The film doesn’t seem to have the dramatic subtext of The Plow, and Thomson’s approach here is best described as straight pictorialism. That said, he has an Ivesian knack for quoting popular tunes that would surely resonate with US audiences of the time. Sample the rollicking Cotton Pickers with its evocative banjo melody and distant trumpets, the latter a reference to the Civil War. And then there’s that sad little melody of the old plantations in Ruins.
 
In keeping with the film’s spirit of public information Logging and Coal offer an opportunity to trumpet the virtues of enterprise and hard work, essential to getting America back on its feet. Thomson uses snare drums to remarkable effect, depicting rafts of logs rolling down the river. He also quotes the jaunty tune ‘There’ll Be A Hot Time in Town Tonight’, very much as Ives might have done.
 
Yet even this simple narrative has a sting in the tail, with disaster in the form of Flooding. That Mississippi solo we heard earlier now sounds mournfully over a pulsing drum, a marvellous evocation of a drowned landscape. The futile efforts to hold back the waters are depicted in repeated, pounding rhythms, the skeletal unison writing of Requiem a grim postlude.
 
Unlike the first film The River ends on a more positive note, the waters finally ‘locked and dammed’. Thomson reflects this new optimism in music that flows freely and broadens into a simple yet spacious climax. This isn’t as much of a ‘melodrama of nature’ as The Plow, but at worst Thomson’s music is robust and workmanlike, at best highly accomplished and very evocative.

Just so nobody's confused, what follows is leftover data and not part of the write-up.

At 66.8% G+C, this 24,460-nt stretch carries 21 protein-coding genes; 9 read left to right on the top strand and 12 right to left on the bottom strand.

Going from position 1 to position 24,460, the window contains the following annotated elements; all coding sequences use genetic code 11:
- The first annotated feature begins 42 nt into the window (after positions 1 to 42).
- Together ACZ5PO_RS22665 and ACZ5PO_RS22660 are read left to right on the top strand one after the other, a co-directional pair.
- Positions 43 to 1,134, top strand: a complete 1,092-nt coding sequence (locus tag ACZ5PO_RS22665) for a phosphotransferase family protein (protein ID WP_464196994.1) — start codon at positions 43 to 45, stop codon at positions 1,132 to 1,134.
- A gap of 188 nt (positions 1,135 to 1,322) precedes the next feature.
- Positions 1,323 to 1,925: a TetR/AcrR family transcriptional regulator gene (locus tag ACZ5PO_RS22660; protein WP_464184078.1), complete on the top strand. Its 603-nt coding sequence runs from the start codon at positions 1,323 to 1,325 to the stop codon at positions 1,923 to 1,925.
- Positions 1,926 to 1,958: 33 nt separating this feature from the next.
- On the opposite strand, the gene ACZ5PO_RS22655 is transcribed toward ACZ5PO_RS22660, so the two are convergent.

These films are now available on DVD (Naxos 2.110521) with an up-to-date soundtrack by the Post-Classical Ensemble. I have to say hearing this score has tempted me to go out and buy a copy. But if you just want the music –– this disc is as authoritative as it gets. With a warm, detailed recording and informative notes by Joseph Horowitz this is a very desirable issue indeed.
 
Dan Morgan

see also review by Bob Briggs
 

Naxos American Classics page



 


Gerard Hoffnung CDs

Advertising on
Musicweb


Donate and get a free CD

New Releases

Naxos Classical

Hyperion

Musicweb sells the following labels
Acte Préalable
Alto
Arcodiva
Atoll
CDAccord
Cameo Classics
Centaur
Hallé
Hortus
Lyrita
Nimbus
Northern Flowers
Redcliffe
Sheva
Talent
Toccata Classics


Follow us on Twitter

Subscribe to our free weekly review listing
sample
 


EXPLORE MUSICWEB INTERNATIONAL

Making a Donation to MusicWeb

Writing CD reviews for MWI

About MWI
Who we are, where we have come from and how we do it.